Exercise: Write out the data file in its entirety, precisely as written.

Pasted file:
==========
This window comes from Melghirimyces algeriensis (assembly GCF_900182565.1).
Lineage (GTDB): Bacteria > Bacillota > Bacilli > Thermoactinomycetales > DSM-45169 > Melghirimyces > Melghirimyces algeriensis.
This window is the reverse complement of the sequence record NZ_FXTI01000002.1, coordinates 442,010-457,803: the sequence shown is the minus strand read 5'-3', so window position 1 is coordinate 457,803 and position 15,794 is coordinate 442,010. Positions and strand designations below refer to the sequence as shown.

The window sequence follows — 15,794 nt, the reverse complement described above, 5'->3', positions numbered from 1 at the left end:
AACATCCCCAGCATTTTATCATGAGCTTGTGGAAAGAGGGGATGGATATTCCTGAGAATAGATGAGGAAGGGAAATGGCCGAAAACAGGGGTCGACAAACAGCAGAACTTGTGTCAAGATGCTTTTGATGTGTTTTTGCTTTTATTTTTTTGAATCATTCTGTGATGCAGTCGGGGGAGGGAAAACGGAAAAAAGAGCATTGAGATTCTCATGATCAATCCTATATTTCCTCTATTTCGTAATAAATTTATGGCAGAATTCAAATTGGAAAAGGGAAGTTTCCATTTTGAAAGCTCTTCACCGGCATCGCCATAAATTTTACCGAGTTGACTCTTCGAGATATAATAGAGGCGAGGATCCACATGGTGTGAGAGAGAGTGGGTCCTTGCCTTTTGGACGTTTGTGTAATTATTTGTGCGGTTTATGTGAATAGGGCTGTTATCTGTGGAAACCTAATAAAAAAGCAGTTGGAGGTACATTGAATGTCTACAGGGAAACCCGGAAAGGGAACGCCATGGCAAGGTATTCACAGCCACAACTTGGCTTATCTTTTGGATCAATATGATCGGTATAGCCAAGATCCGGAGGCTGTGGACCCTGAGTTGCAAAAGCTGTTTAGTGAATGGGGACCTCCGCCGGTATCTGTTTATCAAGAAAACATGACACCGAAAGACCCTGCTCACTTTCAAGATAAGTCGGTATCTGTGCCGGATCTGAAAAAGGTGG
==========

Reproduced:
This window comes from Melghirimyces algeriensis (assembly GCF_900182565.1).
Lineage (GTDB): Bacteria > Bacillota > Bacilli > Thermoactinomycetales > DSM-45169 > Melghirimyces > Melghirimyces algeriensis.
This window is the reverse complement of the sequence record NZ_FXTI01000002.1, coordinates 442,010-457,803: the sequence shown is the minus strand read 5'-3', so window position 1 is coordinate 457,803 and position 15,794 is coordinate 442,010. Positions and strand designations below refer to the sequence as shown.

The window sequence follows — 15,794 nt, the reverse complement described above, 5'->3', positions numbered from 1 at the left end:
AACATCCCCAGCATTTTATCATGAGCTTGTGGAAAGAGGGGATGGATATTCCTGAGAATAGATGAGGAAGGGAAATGGCCGAAAACAGGGGTCGACAAACAGCAGAACTTGTGTCAAGATGCTTTTGATGTGTTTTTGCTTTTATTTTTTTGAATCATTCTGTGATGCAGTCGGGGGAGGGAAAACGGAAAAAAGAGCATTGAGATTCTCATGATCAATCCTATATTTCCTCTATTTCGTAATAAATTTATGGCAGAATTCAAATTGGAAAAGGGAAGTTTCCATTTTGAAAGCTCTTCACCGGCATCGCCATAAATTTTACCGAGTTGACTCTTCGAGATATAATAGAGGCGAGGATCCACATGGTGTGAGAGAGAGTGGGTCCTTGCCTTTTGGACGTTTGTGTAATTATTTGTGCGGTTTATGTGAATAGGGCTGTTATCTGTGGAAACCTAATAAAAAAGCAGTTGGAGGTACATTGAATGTCTACAGGGAAACCCGGAAAGGGAACGCCATGGCAAGGTATTCACAGCCACAACTTGGCTTATCTTTTGGATCAATATGATCGGTATAGCCAAGATCCGGAGGCTGTGGACCCTGAGTTGCAAAAGCTGTTTAGTGAATGGGGACCTCCGCCGGTATCTGTTTATCAAGAAAACATGACACCGAAAGACCCTGCTCACTTTCAAGATAAGTCGGTATCTGTGCCGGATCTGAAAAAGGTGG